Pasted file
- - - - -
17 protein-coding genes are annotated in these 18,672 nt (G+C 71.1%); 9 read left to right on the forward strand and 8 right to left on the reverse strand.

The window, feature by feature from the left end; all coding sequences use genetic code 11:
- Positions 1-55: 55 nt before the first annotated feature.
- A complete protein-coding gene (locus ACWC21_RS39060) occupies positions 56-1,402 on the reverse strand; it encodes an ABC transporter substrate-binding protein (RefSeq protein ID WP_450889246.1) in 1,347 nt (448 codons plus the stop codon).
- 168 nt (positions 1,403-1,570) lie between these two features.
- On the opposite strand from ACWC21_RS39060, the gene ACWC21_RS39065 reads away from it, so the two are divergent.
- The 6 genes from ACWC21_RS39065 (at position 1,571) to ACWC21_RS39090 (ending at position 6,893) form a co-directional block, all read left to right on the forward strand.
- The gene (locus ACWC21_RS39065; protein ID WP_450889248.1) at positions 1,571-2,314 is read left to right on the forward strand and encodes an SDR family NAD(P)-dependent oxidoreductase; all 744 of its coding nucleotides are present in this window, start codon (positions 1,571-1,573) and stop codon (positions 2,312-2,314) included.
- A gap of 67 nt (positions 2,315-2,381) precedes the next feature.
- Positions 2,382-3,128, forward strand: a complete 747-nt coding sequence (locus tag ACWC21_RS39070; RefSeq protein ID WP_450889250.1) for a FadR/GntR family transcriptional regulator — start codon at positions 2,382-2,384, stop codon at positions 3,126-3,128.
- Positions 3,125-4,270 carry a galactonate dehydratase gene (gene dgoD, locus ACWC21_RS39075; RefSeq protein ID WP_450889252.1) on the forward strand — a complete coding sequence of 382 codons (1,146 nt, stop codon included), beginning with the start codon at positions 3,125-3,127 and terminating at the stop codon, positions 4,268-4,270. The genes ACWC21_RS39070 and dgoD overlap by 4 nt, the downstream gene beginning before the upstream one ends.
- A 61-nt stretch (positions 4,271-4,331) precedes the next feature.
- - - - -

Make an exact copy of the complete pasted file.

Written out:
17 protein-coding genes are annotated in these 18,672 nt (G+C 71.1%); 9 read left to right on the forward strand and 8 right to left on the reverse strand.

The window, feature by feature from the left end; all coding sequences use genetic code 11:
- Positions 1-55: 55 nt before the first annotated feature.
- A complete protein-coding gene (locus ACWC21_RS39060) occupies positions 56-1,402 on the reverse strand; it encodes an ABC transporter substrate-binding protein (RefSeq protein ID WP_450889246.1) in 1,347 nt (448 codons plus the stop codon).
- 168 nt (positions 1,403-1,570) lie between these two features.
- On the opposite strand from ACWC21_RS39060, the gene ACWC21_RS39065 reads away from it, so the two are divergent.
- The 6 genes from ACWC21_RS39065 (at position 1,571) to ACWC21_RS39090 (ending at position 6,893) form a co-directional block, all read left to right on the forward strand.
- The gene (locus ACWC21_RS39065; protein ID WP_450889248.1) at positions 1,571-2,314 is read left to right on the forward strand and encodes an SDR family NAD(P)-dependent oxidoreductase; all 744 of its coding nucleotides are present in this window, start codon (positions 1,571-1,573) and stop codon (positions 2,312-2,314) included.
- A gap of 67 nt (positions 2,315-2,381) precedes the next feature.
- Positions 2,382-3,128, forward strand: a complete 747-nt coding sequence (locus tag ACWC21_RS39070; RefSeq protein ID WP_450889250.1) for a FadR/GntR family transcriptional regulator — start codon at positions 2,382-2,384, stop codon at positions 3,126-3,128.
- Positions 3,125-4,270 carry a galactonate dehydratase gene (gene dgoD, locus ACWC21_RS39075; RefSeq protein ID WP_450889252.1) on the forward strand — a complete coding sequence of 382 codons (1,146 nt, stop codon included), beginning with the start codon at positions 3,125-3,127 and terminating at the stop codon, positions 4,268-4,270. The genes ACWC21_RS39070 and dgoD overlap by 4 nt, the downstream gene beginning before the upstream one ends.
- A 61-nt stretch (positions 4,271-4,331) precedes the next feature.